New Orleans Man Unconstitutionally Detained For A Month After Judge Ordered Him Released

The Orleans Parish Sheriff’s Office and Louisiana Department of Corrections failed to convince a federal judge to throw out a lawsuit filed last year by a man who was unconstitutionally held for A month after he was sentenced to time already served.

Rodney Grant filed a lawsuit against Sheriff Marlin Gusman, Department of Corrections Secretary James LeBlanc, and others in the departments, accusing them of violating his 14th Amendment rights by keeping him locked up when he was supposed to be released, reported NOLA.

The defendants tried to convince U.S. District Judge Nannette Brown to dismiss the lawsuit, saying they did not violate the law by keeping him imprisoned after he was supposed to be released.

The sheriff’s office claimed Grant failed to show it violated a clearly established constitutional right. The Department of Corrections said Grant failed to prove they violated any laws by keeping him imprisoned after he was supposed to be released.

In Judge Brown’s August 14 ruling, she disagreed, saying Grant’s claims “make it plausible” that the sheriff’s office and LeBlanc “engaged in a policy of unconstitutionally over-detaining persons and that policy was the driving force behind the alleged violation of plaintiff’s constitutional right.”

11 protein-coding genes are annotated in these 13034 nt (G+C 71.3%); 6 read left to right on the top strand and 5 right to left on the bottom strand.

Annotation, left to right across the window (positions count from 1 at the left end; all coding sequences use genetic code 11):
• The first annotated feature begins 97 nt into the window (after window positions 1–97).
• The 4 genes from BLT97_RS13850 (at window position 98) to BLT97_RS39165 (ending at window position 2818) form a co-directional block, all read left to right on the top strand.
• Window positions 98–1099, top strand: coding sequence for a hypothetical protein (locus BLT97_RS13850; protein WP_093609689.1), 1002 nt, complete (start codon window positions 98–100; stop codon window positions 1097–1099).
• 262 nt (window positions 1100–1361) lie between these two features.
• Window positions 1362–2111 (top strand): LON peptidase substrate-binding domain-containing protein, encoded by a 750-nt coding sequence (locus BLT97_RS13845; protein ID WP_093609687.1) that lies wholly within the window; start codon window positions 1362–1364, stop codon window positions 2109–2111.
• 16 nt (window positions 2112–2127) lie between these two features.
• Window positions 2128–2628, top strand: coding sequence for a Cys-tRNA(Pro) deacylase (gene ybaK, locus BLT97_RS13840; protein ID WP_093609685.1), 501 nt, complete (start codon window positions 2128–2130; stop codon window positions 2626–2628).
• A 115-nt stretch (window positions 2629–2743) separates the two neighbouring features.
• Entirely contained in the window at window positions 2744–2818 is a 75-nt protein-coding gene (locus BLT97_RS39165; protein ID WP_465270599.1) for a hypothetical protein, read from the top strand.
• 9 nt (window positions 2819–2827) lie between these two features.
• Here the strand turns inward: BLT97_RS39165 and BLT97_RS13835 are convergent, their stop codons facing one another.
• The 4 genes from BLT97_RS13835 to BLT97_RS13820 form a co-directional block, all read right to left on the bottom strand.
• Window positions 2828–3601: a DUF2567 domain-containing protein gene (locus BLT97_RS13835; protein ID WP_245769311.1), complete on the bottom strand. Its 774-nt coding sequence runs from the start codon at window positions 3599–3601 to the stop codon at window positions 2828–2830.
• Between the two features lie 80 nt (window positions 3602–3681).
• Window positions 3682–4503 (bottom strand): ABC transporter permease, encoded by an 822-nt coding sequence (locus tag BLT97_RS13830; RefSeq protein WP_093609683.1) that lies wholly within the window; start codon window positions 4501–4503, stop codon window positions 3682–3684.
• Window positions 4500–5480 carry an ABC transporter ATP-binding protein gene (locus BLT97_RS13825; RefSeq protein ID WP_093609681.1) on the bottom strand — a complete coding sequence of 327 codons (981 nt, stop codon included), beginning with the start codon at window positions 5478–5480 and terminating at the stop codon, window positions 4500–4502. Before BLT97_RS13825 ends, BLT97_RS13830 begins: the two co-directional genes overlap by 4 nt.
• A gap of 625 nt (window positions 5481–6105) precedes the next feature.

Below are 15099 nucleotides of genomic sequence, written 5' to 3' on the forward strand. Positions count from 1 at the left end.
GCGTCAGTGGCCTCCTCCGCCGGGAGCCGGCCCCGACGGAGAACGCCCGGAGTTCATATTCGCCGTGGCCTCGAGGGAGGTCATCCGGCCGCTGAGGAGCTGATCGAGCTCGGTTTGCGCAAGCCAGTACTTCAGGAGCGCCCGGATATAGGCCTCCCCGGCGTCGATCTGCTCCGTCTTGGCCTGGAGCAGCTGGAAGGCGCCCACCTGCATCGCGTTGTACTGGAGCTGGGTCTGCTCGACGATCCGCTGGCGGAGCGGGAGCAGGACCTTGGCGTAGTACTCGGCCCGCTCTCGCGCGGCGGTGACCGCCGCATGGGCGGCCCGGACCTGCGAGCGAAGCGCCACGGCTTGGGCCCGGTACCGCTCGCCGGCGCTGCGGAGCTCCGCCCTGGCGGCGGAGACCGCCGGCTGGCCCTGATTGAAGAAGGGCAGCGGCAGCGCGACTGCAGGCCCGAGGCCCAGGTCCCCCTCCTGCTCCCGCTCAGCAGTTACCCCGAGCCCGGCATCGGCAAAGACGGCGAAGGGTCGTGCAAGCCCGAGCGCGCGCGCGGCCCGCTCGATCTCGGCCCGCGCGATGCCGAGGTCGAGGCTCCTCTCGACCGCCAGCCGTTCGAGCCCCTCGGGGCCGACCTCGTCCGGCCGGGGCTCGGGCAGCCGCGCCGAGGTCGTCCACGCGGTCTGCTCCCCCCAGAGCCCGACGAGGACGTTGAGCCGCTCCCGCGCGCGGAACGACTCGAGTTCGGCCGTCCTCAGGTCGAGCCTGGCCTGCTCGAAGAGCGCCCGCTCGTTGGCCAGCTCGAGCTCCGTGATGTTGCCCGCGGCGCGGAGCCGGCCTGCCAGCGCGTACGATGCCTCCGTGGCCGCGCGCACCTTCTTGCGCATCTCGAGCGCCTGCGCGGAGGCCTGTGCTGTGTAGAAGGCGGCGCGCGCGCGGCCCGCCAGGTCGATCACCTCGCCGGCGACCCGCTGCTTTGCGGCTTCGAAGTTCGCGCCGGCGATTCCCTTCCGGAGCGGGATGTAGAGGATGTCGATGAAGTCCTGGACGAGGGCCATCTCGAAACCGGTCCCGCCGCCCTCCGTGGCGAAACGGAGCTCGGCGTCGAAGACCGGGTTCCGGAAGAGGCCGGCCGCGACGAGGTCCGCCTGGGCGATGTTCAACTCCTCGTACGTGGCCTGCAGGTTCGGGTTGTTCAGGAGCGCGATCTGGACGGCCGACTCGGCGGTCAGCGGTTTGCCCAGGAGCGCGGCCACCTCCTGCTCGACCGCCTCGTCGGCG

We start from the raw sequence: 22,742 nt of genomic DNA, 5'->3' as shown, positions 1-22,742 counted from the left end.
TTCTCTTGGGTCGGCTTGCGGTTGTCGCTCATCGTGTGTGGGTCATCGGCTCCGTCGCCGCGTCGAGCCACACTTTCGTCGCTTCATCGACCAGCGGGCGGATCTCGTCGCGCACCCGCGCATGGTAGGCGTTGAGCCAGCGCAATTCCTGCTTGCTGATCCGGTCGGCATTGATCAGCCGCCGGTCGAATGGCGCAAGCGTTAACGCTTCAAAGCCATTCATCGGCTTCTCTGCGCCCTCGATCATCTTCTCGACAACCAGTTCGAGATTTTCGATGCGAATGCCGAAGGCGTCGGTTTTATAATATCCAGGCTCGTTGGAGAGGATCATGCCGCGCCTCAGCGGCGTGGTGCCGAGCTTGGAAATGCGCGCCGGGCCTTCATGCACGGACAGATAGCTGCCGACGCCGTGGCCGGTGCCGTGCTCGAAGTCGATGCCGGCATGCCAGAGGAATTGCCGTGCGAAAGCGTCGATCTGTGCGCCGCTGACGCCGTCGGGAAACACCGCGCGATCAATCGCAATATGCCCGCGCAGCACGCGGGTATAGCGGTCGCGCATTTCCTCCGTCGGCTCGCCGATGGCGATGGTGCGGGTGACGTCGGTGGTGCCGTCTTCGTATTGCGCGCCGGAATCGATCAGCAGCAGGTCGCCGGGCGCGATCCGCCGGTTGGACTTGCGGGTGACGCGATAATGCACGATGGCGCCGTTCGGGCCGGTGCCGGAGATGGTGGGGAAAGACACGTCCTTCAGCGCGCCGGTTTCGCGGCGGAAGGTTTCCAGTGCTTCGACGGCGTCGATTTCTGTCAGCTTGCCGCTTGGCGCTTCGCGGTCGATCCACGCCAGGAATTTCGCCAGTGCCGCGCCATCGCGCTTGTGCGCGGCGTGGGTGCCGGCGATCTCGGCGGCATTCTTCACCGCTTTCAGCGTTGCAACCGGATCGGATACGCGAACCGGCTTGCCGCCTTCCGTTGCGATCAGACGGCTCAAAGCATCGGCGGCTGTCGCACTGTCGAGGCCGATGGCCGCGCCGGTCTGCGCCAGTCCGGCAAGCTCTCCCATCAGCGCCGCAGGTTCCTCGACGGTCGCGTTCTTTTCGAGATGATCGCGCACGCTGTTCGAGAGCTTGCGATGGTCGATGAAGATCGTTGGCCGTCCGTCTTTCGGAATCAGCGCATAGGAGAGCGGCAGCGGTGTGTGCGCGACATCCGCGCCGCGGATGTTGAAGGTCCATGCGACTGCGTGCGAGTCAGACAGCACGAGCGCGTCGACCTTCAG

The lawsuit says Grant was arrested on an expired 15-year-old simple burglary warrant on June 27, 2016 while he was trying to get a driver’s license.

Three days later, he pleaded guilty to the 15-year-old crime and he received a one-year sentence with credit for the seven years he served at Dixon Correctional Institute for a different crime.

The lawsuit states Grant should have been set free because his time was served. Criminal District Judge Camille Buras, who sentenced him to the time already served, even contacted the sheriff’s office and requested they expedite Grant’s release.

Regardless of already serving his time and a judge’s request to expedite his release, Grant was held at the Orleans Parish Prison for a week and a half before being sent to the privately run Madison Parish Correctional Center in Tallulah.

On July 15, 2016, Buras was told by Grant’s friend Alred Marshall that Grant was still imprisoned. Buras then called Gusman and Warden Chris Stinson, and she vacated Grant’s sentence on July 18.

A week later, on July 25, Buras emailed 2 Department of Corrections employees to ask why Grant was still being held.

Grant was finally released on July 27, 2016.

Grant’s attorney, William Most, said, “Mr. Grant is fighting to hold the Sheriff and the DOC accountable for imprisoning hundreds or thousands of people past the end of their court-ordered sentences. Judge Brown’s decision ensures that Mr. Grant will have his day in court.”